obit: Janiece Vitek: Just How She died is a Mystery
San Antonio Express-News (TX) - October 9, 2005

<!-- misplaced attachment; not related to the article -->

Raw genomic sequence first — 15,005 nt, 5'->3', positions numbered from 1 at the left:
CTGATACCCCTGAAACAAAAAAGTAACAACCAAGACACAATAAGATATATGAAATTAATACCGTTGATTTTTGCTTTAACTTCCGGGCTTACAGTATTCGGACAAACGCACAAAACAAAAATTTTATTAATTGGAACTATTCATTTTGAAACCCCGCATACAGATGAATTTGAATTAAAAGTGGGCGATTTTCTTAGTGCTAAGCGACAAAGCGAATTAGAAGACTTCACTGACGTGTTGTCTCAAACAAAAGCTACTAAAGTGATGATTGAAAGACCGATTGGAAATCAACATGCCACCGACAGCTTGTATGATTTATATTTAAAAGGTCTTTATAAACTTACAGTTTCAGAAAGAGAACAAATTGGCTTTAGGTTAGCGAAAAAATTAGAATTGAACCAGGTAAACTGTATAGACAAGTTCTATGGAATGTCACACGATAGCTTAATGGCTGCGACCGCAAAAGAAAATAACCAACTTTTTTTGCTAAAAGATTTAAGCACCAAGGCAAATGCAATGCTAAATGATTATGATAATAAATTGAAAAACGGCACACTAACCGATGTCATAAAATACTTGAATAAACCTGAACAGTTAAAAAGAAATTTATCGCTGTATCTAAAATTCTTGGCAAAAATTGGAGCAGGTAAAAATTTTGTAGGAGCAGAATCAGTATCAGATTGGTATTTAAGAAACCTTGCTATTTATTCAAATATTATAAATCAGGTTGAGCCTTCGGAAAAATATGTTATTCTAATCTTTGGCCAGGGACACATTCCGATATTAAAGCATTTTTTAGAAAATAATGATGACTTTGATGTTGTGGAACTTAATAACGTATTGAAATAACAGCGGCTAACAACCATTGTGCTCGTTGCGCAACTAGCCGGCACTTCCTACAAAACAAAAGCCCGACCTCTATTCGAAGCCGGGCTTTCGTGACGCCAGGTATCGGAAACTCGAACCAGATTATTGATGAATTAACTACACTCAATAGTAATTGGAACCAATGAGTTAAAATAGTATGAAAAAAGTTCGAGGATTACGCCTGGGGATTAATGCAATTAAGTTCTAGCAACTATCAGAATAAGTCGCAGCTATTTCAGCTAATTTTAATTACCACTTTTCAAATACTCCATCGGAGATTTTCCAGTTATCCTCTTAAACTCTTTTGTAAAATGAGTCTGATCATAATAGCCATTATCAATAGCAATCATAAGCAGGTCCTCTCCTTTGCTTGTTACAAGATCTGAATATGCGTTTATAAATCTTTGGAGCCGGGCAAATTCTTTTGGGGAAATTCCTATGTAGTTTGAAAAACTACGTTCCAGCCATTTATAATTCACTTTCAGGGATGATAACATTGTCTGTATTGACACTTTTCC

Deceased Name: Janiece Vitek: Just how she died is a mysteryOn New Year's Eve, Janiece Vitek, a top-flight sales agent for KB Home, had dinner with a business friend at the Menger Hotel. Amid the usual girl talk, Vitek complained about a client whose aggressive flirtations unnerved her."She said he had started to come around the office a lot and was calling a lot. She said, 'He's starting to get kind of creepy,"' recalled the friend, who asked not to be named.On Jan. 13, just two weeks later, Vitek, 25, was found dead in her locked apartment off Stone Oak Parkway. She was partly clothed, and her keys, purse, cell phone, car, laptop computer and some jewelry were missing.The night before, a KB Home watchman had discovered her sales office near Randolph Boulevard unlocked. A mysterious bouquet of flowers and box of chocolates were on the desk, and her open briefcase had been left behind.At the apartment, there were no obvious signs of foul play, and initially, police suspected a drug overdose, suicide or natural death.However, the autopsy revealed no illegal drugs or alcohol in her body. Nor did it show signs of trauma. The cause of death was listed as "undetermined."According to the Vitek family, police soon focused on the aggressive homebuyer as a prime suspect. He had a history of violent crime, and police found Vitek's rental car and laptop in his possession, family members said.No one was charged, and nine months later, the case has stalled."It's still active. We're waiting for some test results, DNA," said San Antonio police Sgt. Donald Mize, who confirmed the car and laptop were recovered but declined to say if detectives have a suspect or even believe the death was a homicide."We can't say she was killed. All we can say is she died and the circumstances are suspicious, which is why we're investigating," he said, declining to discuss specifics.Police say Vitek might have succumbed to an obscure medical condition uncovered in her autopsy. Her family, as well as some friends, have no doubt she was abducted while working and murdered.Reward offeredLast week, the reward for information leading to the arrest and conviction of those responsible was raised to nearly $60,000. Of that, her family and friends are pledging $45,000, KB Home is offering $10,000, and San Antonio Crime Stoppers will pay up to $5,000 for information that resolves the case."I've always said two people came to her office that day, and took her. It was a model home area. There was no one around. Her partner was off that day," said Vitek's mother, Glenda Vitek of Wichita Falls.She also had heard her daughter complain, shortly before her death, about an aggressive homebuyer."She said, 'I just don't like him. He makes me feel creepy,"' recalled Glenda Vitek, who said there was nothing amiss in her daughter's personal life that could have led to her death."She only drank socially. She did not have bad friends. She did not do drugs. She had never slept with a man. She was telling me about that at Christmas, that she had lost lots of boyfriends because of that," said Glenda Vitek."She was stunningly gorgeous, she was brilliant and she was a target," her mother said.Born in 1979 in Wichita Falls as the elder of two daughters, Janiece Vitek got a finance degree at Midwestern State University, traveling to China for a summer trip where she taught English and studied Chinese.She attended Texas A&M-Corpus Christi on an academic scholarship and got an MBA in 2002 with a perfect 4.0 grade-point average. A year later, she was hired by KB Home, where she quickly made her mark as a well-liked top producer."We all saw Janiece as vivacious, incredibly intelligent and very committed to her customers. She was a very compassionate and warm person, and also very responsible and ethical," said Cathy Teague, a company spokeswoman.She also was an ace sales agent. Teague recalled one month when supervisors had set a target of five sales for each salesperson and Vitek stunned everyone by vowing to sell 13 and then exceeding her goal by one.Teague declined to discuss any of Vitek's clients, but said no one at KB Home recalls her voicing concerns about any of them before she died.Pat Hook, 52, who sold homes with Vitek at Bristol Place, a community off Randolph Boulevard, said he came to regard her almost as a daughter, and cautioned her against taking chances with customers."Having said that, Janiece was more than willing to help anyone in need. When she looked at someone, she saw an opportunity to make a sale, and she would give people the benefit of the doubt," he said.Hook said Vitek chose not to carry a pocket alarm that KB Home offered sales personnel.On Jan. 13, Hook said he rushed to Vitek's apartment when he heard she was dead. There, he encountered police and other KB Home workers and friends."From the moment I entered the apartment, I knew she had been murdered, but there was definitely a difference of opinion," he said. "The police, I believe, were looking at it as suicide or overdose. I told the detective, 'You are looking in the wrong direction.' She loved life too much to commit suicide."Glenda Vitek said all the information she has collected over the past nine months points to murder.Office and cell phone records show her daughter's normal business and personal calls ended shortly after 11 a.m. on Jan. 12, and later that afternoon she missed a business appointment.But Janiece's part-time roommate told of receiving two brief phone calls from Janiece just after 3 p.m. on the day she vanished, Glenda Vitek said. Phone records confirm her account.According to the roommate's account to Glenda Vitek, she asked Janiece both times if she were OK, and both times Janiece replied with slurred speech, "Are you at the apartment?" Both times the roommate asked, "Do you need me to come to the apartment?" and both times Janiece said no and hung up.Cause of deathAlthough the autopsy makes no mention of unusual marks on her body, funeral home workers later found extensive bruising when they prepared her for the service in Wichita Falls."I remember bruising on her wrists, arms and thighs. I remember having to put makeup on both wrists. And it says on our embalmer's report from San Antonio that she had bruises on her forehead," said Jennifer Rhone, the director of Owens and Brumley Funeral Home."The police were trying to tell Glenda that those were embalmer bruises, but embalming does not cause bruises," she said.Dr. Kimberly Molina, an assistant Bexar County medical examiner who did the autopsy, said the bruises likely were the result of decomposition, not trauma. And she said Vitek tested negative for the two most commonly found "date rape" drugs.And while the heart condition found in Vitek can cause sudden death, Molina said in this case there was not enough of the inflammation to make that ruling."Just because you have a negative autopsy does not mean it was not a homicide, she said, adding that there are ways to kill people and leave no evidence of it.Dr. Sparks Veasey, the former head of the autopsy section for the University of Texas Medical School at Galveston, also downplayed the significance of the heart condition."I would have come to the same conclusion -- undetermined cause of death," Veasey said.Dr. Jody Barnard, chief medical examiner for Dallas County, who also reviewed the autopsy, said that while the cause of Vitek's death is unknown, she could have been killed with a difficult-to-detect drug."If you get someone really loaded up on some type of drug, you can cover their face and smother them, or just put them face-down on the bed, and it won't leave the normal signs, like the little hemorrhages in the eye," he said."The other possibility is giving them some weird drug you don't routinely test for," he said.Glenda Vitek fears the investigative trail has grown cold and that without outside help, the killer never will be charged."There are so many people who are so heartbroken about this, we hope the reward will make it worthwhile to someone to tell what happened to Janiece. I'm convinced that other people are aware how she died," she said."We keep praying and praying for an answer. I know there will be one sometime, but we have to do something to make it happen," she said.